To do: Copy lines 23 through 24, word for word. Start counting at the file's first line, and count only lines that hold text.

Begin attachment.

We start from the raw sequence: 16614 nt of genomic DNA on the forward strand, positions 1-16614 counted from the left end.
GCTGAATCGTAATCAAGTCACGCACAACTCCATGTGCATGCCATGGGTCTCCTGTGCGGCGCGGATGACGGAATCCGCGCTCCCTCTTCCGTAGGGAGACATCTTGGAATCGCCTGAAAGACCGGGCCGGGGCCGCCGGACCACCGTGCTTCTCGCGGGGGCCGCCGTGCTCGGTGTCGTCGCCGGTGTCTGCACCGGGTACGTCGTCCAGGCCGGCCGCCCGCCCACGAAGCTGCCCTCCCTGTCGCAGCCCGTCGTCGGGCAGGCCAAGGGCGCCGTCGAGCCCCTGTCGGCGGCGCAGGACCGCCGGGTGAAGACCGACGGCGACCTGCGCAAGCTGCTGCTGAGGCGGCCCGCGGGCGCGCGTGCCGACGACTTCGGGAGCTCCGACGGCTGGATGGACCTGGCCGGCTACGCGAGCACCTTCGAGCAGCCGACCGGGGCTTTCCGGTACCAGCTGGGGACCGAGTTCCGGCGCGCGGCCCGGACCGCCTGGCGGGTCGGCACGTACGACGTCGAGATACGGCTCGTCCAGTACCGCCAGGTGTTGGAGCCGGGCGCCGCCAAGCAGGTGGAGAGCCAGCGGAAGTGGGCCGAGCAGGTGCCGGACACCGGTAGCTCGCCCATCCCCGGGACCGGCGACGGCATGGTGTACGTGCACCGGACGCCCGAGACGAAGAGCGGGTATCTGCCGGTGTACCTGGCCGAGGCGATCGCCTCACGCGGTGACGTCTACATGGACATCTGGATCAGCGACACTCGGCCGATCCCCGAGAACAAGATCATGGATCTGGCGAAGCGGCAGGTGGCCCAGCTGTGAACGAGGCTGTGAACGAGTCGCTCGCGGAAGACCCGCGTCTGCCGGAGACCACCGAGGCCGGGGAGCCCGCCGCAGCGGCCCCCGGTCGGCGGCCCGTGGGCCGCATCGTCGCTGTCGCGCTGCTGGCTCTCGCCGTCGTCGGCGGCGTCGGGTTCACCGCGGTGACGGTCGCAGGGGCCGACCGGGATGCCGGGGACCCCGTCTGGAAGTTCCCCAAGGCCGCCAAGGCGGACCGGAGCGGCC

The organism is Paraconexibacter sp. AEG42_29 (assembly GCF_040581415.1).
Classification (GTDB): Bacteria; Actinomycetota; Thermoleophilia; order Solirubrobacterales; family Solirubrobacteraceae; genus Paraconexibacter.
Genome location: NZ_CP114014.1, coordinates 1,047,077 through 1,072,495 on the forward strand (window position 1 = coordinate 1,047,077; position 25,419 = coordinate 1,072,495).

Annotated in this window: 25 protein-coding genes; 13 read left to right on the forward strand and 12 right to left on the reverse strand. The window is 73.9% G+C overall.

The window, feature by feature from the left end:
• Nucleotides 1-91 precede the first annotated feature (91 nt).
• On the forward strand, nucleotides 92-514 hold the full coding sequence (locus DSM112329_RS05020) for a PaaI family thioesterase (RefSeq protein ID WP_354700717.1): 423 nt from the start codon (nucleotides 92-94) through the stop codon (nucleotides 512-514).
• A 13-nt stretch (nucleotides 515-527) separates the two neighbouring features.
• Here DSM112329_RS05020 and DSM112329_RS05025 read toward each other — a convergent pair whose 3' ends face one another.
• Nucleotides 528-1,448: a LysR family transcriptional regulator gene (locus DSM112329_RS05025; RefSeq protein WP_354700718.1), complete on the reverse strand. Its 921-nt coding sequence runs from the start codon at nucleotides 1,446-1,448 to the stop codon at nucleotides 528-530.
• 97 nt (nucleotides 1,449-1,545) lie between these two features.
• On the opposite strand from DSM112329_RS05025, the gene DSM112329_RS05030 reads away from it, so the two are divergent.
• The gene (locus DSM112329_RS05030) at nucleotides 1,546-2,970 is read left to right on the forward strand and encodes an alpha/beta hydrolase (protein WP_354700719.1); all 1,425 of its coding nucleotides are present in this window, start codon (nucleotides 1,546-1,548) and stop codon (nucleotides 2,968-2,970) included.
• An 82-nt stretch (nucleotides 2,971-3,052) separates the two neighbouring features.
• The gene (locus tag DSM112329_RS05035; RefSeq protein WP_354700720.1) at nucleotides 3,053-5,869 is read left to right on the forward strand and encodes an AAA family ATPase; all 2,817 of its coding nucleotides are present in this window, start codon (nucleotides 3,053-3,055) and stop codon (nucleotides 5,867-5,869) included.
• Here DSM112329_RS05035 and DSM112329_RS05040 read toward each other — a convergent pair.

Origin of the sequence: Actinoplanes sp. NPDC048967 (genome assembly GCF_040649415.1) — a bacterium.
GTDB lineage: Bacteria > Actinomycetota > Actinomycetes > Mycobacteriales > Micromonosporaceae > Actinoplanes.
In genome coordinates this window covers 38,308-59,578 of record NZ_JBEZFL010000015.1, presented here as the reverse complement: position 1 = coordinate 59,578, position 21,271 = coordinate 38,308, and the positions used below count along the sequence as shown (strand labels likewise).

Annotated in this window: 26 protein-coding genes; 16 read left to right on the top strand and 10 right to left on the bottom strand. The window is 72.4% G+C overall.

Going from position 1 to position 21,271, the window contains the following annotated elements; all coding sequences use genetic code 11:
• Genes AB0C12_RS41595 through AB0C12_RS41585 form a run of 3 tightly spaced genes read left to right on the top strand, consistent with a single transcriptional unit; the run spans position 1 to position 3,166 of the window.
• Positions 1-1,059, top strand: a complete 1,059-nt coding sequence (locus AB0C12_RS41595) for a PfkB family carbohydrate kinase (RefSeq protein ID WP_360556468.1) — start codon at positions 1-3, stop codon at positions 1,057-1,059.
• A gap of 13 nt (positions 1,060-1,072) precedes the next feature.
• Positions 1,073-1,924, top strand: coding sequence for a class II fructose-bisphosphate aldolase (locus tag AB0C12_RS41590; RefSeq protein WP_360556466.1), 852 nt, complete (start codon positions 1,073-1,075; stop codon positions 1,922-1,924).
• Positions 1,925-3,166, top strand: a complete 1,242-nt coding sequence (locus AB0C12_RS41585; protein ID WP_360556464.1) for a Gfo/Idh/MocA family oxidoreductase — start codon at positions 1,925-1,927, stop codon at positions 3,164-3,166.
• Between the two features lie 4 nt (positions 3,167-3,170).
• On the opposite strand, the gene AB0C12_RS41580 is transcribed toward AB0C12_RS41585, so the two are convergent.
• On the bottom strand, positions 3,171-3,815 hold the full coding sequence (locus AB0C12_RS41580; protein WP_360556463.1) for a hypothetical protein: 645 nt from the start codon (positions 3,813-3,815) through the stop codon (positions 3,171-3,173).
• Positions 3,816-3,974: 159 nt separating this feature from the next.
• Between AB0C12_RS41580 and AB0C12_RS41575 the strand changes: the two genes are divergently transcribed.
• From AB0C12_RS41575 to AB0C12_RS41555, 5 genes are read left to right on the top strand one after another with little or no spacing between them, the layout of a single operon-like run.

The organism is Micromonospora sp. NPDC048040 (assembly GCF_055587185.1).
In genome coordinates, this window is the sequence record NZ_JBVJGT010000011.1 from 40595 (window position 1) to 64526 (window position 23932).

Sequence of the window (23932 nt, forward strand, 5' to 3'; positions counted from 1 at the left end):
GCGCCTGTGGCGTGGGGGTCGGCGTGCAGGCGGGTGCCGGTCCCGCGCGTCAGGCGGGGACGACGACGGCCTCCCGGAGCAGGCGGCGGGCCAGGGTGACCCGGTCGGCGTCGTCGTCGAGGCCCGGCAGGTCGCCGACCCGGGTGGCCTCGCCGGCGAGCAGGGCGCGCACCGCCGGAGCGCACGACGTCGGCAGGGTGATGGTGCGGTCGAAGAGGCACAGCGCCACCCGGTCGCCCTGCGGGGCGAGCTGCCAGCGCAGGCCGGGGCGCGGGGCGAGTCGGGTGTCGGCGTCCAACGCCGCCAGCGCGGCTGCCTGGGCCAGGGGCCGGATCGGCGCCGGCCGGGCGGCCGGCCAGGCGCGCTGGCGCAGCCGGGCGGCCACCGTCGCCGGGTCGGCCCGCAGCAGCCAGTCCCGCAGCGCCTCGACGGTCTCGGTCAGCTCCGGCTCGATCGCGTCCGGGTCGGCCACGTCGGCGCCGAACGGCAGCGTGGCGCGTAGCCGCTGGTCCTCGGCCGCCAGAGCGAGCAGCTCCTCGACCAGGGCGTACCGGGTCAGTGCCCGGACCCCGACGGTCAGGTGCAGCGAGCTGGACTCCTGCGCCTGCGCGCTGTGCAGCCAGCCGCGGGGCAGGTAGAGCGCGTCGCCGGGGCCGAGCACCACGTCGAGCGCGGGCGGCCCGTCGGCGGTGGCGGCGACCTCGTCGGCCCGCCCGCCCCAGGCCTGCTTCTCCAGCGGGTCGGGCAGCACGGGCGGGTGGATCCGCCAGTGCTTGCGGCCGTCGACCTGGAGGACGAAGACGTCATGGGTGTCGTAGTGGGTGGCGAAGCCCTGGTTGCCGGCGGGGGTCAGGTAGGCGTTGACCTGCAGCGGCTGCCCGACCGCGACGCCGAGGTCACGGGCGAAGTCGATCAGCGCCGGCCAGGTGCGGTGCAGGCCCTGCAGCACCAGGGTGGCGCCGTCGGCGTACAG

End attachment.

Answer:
Going from position 1 to position 21,271, the window contains the following annotated elements; all coding sequences use genetic code 11:
• Genes AB0C12_RS41595 through AB0C12_RS41585 form a run of 3 tightly spaced genes read left to right on the top strand, consistent with a single transcriptional unit; the run spans position 1 to position 3,166 of the window.